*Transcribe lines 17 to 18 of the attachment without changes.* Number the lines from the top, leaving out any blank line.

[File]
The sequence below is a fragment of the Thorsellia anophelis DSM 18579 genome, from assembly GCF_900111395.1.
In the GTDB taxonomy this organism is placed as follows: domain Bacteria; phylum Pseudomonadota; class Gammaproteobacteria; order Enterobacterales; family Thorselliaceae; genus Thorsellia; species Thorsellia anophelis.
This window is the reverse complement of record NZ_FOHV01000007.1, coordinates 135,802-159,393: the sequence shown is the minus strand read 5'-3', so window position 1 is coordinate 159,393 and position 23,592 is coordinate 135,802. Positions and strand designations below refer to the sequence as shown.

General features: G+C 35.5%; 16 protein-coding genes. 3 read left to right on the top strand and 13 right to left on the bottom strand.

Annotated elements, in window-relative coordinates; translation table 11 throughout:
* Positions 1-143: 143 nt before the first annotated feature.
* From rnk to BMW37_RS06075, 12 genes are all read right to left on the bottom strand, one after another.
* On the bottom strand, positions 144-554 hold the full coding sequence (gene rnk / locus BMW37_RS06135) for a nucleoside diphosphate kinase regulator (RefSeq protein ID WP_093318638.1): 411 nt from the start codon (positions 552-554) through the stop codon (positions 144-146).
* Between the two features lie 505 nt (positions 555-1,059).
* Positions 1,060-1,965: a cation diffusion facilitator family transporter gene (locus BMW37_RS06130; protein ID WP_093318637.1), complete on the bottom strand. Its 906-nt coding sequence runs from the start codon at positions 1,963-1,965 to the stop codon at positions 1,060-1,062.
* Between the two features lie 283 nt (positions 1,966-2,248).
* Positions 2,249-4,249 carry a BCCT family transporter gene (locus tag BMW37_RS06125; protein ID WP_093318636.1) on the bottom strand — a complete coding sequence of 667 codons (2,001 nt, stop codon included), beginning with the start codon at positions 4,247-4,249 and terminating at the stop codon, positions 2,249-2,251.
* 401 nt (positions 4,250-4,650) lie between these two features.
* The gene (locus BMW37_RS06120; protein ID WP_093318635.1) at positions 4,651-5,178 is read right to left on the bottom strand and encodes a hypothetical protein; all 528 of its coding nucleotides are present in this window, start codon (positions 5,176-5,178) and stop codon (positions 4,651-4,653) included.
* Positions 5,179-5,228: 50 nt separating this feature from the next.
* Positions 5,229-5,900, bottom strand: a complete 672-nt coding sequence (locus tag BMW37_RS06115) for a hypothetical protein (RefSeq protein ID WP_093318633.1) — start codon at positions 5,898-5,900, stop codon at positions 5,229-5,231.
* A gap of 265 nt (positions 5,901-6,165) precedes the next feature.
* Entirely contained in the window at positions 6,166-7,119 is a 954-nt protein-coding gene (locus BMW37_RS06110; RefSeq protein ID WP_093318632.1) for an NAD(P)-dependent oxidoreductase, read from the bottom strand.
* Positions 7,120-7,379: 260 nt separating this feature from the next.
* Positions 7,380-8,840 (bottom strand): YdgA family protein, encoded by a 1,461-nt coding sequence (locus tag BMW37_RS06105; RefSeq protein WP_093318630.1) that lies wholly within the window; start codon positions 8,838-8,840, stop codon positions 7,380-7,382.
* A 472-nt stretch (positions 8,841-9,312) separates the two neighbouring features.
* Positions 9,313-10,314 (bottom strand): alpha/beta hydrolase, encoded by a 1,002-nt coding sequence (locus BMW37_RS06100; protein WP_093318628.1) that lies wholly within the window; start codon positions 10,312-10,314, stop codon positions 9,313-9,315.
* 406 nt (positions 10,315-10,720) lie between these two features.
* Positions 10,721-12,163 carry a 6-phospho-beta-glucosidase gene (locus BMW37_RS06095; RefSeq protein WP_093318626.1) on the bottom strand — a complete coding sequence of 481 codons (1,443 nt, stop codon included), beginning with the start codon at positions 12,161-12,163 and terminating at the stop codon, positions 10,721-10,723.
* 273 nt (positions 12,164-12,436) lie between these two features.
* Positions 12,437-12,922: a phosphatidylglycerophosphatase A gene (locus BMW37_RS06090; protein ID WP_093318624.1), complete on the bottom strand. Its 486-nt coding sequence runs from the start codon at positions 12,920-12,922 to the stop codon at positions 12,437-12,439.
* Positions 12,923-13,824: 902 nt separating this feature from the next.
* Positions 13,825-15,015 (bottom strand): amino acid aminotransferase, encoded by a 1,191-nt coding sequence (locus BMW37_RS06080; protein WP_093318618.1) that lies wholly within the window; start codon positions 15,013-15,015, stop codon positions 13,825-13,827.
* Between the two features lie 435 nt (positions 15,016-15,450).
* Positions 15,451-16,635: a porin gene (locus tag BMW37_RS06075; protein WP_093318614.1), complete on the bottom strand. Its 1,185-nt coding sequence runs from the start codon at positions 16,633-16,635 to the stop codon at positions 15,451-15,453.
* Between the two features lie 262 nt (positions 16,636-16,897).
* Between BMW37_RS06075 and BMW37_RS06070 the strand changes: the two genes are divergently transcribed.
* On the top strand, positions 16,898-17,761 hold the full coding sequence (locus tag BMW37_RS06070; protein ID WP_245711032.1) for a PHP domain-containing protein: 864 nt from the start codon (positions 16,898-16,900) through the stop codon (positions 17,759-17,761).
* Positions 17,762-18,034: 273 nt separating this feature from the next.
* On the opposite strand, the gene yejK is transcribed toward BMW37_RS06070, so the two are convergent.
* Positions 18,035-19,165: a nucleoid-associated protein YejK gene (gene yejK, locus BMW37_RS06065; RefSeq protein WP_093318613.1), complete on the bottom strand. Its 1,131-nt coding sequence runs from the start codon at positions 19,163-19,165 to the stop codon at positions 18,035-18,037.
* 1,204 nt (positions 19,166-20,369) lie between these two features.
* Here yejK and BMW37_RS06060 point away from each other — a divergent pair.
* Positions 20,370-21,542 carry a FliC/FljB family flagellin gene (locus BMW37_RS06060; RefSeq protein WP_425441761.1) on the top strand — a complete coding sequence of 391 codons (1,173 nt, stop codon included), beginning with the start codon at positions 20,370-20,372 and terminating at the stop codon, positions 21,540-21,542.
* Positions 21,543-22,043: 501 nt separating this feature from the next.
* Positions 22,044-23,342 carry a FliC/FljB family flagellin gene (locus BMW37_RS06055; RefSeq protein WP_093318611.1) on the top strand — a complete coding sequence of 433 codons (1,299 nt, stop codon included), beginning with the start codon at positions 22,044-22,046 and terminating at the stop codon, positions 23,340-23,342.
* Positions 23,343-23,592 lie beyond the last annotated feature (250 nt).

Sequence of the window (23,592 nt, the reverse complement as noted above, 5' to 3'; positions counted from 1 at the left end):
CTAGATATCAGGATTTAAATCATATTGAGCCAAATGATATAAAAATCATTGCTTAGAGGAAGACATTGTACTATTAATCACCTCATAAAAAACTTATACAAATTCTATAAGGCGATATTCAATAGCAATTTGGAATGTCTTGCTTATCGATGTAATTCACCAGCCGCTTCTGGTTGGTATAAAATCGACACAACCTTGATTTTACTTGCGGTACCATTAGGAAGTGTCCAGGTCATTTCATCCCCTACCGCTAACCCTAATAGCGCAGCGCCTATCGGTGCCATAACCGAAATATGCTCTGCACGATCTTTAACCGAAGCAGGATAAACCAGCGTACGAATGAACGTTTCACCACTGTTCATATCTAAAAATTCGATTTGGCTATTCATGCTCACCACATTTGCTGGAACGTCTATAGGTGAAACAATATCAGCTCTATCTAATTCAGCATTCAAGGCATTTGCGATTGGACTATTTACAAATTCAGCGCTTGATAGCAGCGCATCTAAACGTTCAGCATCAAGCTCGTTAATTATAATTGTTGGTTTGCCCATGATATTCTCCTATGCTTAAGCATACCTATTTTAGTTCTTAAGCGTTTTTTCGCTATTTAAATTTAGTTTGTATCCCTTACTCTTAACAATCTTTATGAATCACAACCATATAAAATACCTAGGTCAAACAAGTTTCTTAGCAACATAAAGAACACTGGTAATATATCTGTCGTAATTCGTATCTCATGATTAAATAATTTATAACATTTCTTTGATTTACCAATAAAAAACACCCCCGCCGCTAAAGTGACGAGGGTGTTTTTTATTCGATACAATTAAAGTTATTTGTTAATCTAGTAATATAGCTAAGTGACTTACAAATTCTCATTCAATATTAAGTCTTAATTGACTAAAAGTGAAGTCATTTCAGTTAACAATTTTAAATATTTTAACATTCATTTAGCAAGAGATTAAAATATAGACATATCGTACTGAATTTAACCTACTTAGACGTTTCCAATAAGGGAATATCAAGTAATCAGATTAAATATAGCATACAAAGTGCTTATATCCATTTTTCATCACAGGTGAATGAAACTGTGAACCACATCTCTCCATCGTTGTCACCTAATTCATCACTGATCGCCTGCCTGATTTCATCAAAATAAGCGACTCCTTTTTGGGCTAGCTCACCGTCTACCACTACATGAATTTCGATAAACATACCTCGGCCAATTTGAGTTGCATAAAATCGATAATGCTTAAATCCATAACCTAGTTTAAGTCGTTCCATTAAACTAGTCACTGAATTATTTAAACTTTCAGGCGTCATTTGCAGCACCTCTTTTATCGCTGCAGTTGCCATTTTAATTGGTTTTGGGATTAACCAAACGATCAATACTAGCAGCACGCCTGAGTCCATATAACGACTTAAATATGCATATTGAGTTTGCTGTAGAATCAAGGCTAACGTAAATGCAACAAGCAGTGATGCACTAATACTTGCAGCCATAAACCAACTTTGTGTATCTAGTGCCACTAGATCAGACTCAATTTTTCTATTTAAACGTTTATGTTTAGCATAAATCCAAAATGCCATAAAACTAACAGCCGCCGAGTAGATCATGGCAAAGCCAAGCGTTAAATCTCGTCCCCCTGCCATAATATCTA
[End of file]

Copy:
* A gap of 265 nt (positions 5,901-6,165) precedes the next feature.
* Entirely contained in the window at positions 6,166-7,119 is a 954-nt protein-coding gene (locus BMW37_RS06110; RefSeq protein ID WP_093318632.1) for an NAD(P)-dependent oxidoreductase, read from the bottom strand.